Construction Industry

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Impact of Quality Management on Productivity


Invariably, business strategies are methods used to make and sell products or perform services. Often strategies employed are determined by the company's reaction to events that are beyond its control. In the UK construction industry, consulting engineering firms are exposed to increasing marketplace competition. The rapid change from the traditional contract procurement route to the relatively new design and build, and management contracting towards the end of the 1980s in the UK, has also introduced many consulting firms to a new form of competition.

Table of Content


Quality management in the UK construction industry5



Sample and methodology11

Assumptions made12

Theory of isoquants13

Method of the analysis of the bills of quantities15

The results16




Figure 1Diagram of the most productive isoquant22

Table IHierarchical cluster analysis23


Quality management is a company-wide effort which involves everyone in the organization in order to improve performance. It permeates every aspect of a company and makes “quality” a strategic objective. Quality management provides the culture and climate essential for innovation and construction technology advancement.

Some would argue for and some against the applicability of the philosophy in the construction industry. The Japanese construction industry, however, began implementing the principles of total quality management (TQM) in the 1970s. Even though the construction process is a creative, one-off process, the Japanese construction companies embraced TQM concepts despite arguments that such concepts could only apply to mass production. Since the mid-1970s, three Japanese contractors have been awarded the Deming Prize for quality improvement. Moreover, recent research indicates that TQM is being effectively applied by both owner and contractor organizations in the US construction industry.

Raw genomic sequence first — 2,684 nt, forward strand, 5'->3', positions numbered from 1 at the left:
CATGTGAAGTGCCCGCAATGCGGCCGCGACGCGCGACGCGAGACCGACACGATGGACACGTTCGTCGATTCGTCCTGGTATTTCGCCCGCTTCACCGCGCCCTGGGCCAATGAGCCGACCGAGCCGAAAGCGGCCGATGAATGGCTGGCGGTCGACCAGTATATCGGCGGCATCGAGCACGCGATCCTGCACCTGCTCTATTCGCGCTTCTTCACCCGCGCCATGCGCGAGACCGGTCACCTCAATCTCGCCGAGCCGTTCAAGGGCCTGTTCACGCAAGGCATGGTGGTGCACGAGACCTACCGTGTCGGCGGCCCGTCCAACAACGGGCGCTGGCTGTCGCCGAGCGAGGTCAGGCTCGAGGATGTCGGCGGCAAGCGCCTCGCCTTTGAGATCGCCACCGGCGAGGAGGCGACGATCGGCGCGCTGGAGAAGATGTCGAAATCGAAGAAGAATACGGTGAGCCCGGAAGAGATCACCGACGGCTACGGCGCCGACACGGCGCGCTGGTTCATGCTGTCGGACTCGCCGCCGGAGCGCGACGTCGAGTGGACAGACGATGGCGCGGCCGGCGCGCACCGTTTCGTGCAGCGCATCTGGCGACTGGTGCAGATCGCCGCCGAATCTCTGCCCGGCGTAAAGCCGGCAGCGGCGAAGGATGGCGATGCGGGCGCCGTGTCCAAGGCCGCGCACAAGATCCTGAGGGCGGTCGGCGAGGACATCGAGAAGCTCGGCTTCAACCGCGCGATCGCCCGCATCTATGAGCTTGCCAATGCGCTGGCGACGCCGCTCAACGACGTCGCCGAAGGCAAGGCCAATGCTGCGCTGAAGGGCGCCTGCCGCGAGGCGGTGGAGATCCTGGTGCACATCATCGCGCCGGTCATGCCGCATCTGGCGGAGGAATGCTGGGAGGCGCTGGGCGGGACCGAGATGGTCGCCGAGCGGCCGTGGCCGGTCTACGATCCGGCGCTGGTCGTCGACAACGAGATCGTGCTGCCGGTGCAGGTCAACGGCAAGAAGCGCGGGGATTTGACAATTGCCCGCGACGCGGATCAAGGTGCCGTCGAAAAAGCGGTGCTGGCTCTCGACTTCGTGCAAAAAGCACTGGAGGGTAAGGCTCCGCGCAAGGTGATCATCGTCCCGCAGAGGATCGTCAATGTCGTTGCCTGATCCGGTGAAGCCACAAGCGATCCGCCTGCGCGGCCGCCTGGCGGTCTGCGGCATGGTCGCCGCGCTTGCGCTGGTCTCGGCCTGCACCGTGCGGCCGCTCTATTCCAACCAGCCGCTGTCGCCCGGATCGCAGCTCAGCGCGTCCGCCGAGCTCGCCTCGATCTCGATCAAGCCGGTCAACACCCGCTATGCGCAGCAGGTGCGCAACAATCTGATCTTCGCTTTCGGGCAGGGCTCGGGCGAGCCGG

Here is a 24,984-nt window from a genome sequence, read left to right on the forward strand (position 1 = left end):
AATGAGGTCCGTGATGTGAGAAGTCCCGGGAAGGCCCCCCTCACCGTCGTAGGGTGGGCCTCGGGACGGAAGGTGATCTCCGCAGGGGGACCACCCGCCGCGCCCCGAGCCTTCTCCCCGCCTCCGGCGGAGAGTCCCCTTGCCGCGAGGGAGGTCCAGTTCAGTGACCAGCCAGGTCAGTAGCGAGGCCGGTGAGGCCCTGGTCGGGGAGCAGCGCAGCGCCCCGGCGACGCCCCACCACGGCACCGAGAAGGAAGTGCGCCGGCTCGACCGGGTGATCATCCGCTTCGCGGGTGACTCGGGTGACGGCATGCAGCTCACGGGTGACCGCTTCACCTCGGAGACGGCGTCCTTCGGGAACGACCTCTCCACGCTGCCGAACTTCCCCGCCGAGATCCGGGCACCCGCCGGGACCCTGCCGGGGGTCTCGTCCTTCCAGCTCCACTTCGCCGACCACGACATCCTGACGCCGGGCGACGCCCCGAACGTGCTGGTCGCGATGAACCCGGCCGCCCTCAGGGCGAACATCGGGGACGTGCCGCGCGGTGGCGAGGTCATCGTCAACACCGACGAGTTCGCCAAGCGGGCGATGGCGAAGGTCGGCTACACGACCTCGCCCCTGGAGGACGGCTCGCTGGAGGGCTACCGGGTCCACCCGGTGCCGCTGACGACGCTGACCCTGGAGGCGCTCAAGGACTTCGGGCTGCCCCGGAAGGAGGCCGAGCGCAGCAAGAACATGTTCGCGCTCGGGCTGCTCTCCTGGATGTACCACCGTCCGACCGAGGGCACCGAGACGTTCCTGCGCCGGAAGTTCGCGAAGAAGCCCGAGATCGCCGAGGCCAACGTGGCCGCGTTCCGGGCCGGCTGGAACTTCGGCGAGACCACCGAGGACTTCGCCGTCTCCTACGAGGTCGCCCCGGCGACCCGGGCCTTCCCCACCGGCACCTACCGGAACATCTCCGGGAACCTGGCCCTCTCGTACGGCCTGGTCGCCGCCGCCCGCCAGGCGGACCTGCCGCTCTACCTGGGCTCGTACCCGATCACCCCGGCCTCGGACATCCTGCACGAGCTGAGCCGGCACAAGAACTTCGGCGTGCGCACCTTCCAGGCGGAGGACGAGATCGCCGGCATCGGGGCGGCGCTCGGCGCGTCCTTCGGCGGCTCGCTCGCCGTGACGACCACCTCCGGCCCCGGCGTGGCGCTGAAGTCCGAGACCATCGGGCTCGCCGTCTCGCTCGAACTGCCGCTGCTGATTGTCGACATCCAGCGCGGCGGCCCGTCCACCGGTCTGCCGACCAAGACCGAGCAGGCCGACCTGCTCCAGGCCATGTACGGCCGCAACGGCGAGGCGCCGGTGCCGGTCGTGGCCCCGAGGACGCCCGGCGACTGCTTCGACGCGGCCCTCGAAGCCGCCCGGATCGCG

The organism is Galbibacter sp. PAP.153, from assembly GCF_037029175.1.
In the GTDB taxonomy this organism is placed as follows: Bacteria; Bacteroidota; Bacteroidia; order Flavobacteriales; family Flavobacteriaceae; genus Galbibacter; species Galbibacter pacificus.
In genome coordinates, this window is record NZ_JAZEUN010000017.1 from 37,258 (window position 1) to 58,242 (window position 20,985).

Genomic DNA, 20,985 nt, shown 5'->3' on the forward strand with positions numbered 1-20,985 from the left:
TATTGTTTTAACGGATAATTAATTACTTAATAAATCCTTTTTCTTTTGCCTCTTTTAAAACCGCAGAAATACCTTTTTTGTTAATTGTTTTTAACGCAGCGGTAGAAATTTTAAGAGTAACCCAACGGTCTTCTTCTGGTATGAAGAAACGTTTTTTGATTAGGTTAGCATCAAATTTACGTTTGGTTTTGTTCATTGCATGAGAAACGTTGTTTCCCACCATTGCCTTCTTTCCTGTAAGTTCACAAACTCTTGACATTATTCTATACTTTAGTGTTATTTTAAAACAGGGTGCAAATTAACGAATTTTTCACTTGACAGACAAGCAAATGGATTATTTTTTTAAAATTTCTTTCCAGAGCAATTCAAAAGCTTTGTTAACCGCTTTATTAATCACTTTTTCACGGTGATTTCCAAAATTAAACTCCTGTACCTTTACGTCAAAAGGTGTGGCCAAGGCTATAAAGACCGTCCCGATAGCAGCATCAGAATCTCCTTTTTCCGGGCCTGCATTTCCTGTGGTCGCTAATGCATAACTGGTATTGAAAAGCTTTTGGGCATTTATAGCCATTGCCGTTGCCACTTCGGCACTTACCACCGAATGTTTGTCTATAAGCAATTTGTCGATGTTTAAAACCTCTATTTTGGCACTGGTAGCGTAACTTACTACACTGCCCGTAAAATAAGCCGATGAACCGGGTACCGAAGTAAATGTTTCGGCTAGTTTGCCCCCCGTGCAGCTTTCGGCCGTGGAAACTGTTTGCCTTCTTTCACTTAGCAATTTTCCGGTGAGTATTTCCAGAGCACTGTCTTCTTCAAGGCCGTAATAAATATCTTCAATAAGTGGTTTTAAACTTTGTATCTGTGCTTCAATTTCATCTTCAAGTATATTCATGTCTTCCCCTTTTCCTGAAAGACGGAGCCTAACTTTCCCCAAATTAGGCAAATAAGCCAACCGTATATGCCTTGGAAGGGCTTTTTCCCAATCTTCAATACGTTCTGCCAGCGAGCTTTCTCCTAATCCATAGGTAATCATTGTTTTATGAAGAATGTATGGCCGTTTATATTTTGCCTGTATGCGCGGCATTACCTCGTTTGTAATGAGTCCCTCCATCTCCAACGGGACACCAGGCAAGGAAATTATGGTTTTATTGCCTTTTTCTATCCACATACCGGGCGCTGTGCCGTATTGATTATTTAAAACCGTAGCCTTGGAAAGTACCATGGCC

Quality management in the UK construction industry

In the UK construction industry the word quality has been the buzzword for the past decade. Under pressure from clients, particularly public sector clients such as the property services agencies, most construction organizations went down the route to quality either by choice or reluctantly. In preliminary visits made by one of the authors to construction organizations embarking on quality programmes in the UK, it was revealed that those construction organizations which adopted the philosophy of quality management for the strategic objective of continuous improvement developed the culture within their organization and educated their staff about the whole concept. Therefore, the shift to quality management systems evolved quite smoothly and was easily assimilated by the staff concerned. On the other hand, the other organizations which just wanted to “get the badge” of quality assurance, were pushing themselves down a route which resulted in certification but in most cases rarely changed management practices.

Cameron and Whetten[4, p. 1] asserted that:

Unfortunately, this plethora of writing and research has failed to produce a meaningful definition of organisational effectiveness, let alone a theory of effectiveness. The writing has been fragmented, noncumulative and frequently downright confusing.

This disarray and confusion led some researchers to advocate abandoning the construct of “effectiveness” altogether.

Goodman (1979, p. 4 cited in [4, p. 1]) said that:

There should be a moratorium on all studies of organisational effectiveness, books on organisational effectiveness, and chapters on organisational ...
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